1995 Conversation I entretien avec Sylvie Parent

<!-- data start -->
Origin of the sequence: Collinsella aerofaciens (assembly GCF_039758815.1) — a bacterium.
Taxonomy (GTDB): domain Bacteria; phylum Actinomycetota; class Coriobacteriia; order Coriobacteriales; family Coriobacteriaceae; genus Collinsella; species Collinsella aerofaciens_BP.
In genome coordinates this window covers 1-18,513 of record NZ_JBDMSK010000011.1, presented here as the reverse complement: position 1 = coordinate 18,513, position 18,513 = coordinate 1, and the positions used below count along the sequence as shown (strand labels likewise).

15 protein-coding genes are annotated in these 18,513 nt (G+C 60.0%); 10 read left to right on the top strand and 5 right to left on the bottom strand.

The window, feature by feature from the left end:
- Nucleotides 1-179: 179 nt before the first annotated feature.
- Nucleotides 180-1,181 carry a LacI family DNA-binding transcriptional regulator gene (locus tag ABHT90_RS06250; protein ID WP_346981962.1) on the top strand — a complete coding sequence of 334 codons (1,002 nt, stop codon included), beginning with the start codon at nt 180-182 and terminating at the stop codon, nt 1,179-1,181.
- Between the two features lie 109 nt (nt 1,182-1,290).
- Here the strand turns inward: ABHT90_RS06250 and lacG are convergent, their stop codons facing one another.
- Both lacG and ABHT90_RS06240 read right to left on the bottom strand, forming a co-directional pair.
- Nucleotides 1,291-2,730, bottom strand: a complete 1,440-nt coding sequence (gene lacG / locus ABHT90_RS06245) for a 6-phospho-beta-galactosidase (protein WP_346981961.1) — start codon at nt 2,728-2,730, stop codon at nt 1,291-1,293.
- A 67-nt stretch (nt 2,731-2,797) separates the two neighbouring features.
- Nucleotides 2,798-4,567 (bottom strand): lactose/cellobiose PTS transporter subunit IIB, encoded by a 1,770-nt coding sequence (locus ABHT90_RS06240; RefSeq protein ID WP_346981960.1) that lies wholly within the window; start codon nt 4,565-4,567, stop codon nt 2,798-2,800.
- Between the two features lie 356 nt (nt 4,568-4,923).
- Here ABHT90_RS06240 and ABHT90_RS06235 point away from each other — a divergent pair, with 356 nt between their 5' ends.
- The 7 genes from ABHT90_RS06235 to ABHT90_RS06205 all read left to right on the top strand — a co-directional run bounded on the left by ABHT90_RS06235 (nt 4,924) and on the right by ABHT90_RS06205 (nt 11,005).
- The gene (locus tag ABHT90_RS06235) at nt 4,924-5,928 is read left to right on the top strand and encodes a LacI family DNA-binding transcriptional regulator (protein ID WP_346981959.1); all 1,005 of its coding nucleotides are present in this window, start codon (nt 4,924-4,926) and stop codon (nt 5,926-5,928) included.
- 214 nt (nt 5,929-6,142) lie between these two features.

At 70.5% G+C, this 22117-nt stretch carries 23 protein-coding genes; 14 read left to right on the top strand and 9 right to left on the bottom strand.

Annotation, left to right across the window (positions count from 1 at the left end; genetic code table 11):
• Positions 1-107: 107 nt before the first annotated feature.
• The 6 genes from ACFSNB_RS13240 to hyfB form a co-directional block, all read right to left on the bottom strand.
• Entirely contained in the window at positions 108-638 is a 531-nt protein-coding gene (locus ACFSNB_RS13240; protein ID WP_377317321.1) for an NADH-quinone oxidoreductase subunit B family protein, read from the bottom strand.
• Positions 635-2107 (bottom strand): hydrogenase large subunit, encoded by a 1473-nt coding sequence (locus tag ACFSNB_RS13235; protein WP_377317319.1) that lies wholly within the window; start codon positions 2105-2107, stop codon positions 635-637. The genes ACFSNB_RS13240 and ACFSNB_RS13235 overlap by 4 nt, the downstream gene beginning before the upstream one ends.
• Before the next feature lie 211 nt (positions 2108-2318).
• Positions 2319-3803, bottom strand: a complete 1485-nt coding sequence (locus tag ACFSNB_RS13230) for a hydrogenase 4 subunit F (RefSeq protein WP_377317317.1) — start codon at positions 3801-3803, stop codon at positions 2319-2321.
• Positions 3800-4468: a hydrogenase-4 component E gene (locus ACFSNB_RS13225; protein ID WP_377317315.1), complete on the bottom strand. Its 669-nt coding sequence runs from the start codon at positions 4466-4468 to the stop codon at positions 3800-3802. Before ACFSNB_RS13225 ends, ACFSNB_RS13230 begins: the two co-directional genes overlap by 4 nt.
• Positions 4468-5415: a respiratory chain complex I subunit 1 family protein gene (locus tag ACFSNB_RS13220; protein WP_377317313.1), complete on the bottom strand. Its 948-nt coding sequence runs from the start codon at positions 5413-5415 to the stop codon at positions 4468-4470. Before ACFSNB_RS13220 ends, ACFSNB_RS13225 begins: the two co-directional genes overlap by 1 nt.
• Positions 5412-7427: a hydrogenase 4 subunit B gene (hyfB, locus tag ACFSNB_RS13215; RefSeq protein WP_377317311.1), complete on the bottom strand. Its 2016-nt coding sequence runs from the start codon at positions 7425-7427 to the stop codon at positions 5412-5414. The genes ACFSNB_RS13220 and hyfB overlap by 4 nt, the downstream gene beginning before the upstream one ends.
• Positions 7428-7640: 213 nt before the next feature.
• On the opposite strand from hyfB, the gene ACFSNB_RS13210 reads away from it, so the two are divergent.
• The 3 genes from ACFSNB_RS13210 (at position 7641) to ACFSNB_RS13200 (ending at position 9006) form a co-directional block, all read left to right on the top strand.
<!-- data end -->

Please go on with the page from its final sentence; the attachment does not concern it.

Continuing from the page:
CONVERSATION,1995  (Entrevue publiée et traduite en italien dans Sguardo d’inchiostro, The Box, 1995)  Sylvie Parent: The objects that make up your work sometimes remind us of furniture { table, bench, bed, mirror) or of architectural elements {walls, windows, doors); in short, these are welcoming structures. By allusion, they seem to take us in, inhabit and receive us. Can you tell us about these references and of the role they play?  Jocelyne A1loucherie : They are taken from an intimate experience of architecture, a continuous, daily experience that is practised through familiarity with varied settings. The experience seems sometimes other; it may also be brief, unique, particular; it oscillates between recognition, sudden appearance, reprise and event, between the familiar and the strange. The references take shape in precise configurations or they become barely noticeable: a dimension, a proportion, the situation of a given mass, its height. It is right to describe them as welcoming structures. They are indeed a means of access. They should evoke mundane, ordinary, vague memories, an indeterminate feeling of presence similar to the vague sensation of finding oneself elsewhere, in known territory, or to an awareness of presence which is the feeling of existence, of profoundly belonging to particular moments and spaces - without there being any reason for it. But this is just the beginning.  S.P .: I would like you to tell us more of the apparent familiarity of known objects, an experience that gives place, paradoxically and simultaneously, to an impression of strangeness. How is this possible, and to what end do you seek such effects?  J.A.: These references must remain allusive, imprecise, "generalized." A table should be revealed as the substrate of all tables. This effect is not necessarily achieved by schematising the model. An object may paradoxically have the distinct characteristics of a given period, yet escape it as well. For each work, one must redefine the relations between constituent elements, the enmeshing of referential and formal levels, where values shift, vacillate, switch and reverse themselves, constituting the act of seeing, a crystallization of elements on which the gaze may expand and travel, bearing one's whole being in its fluidity: body, thoughts, and history. Art may be just that, a reflecting surface revealing to themselves those who dare let their gaze wander...  S.P .: Could you expand on that definition of art and explain its relation to your work?  J.A.: Revealing one's being to oneself isn't trivial. It involves disruptions, displacements, transformations, the intrusion of doubt, discontinuity, openness... I think this is the real political sense of art. Having said that, I do not mean that art is solely the product of its history and even less that of the narrow, closed history of its author. It is perhaps history in general; but that implies so many levels, such a  9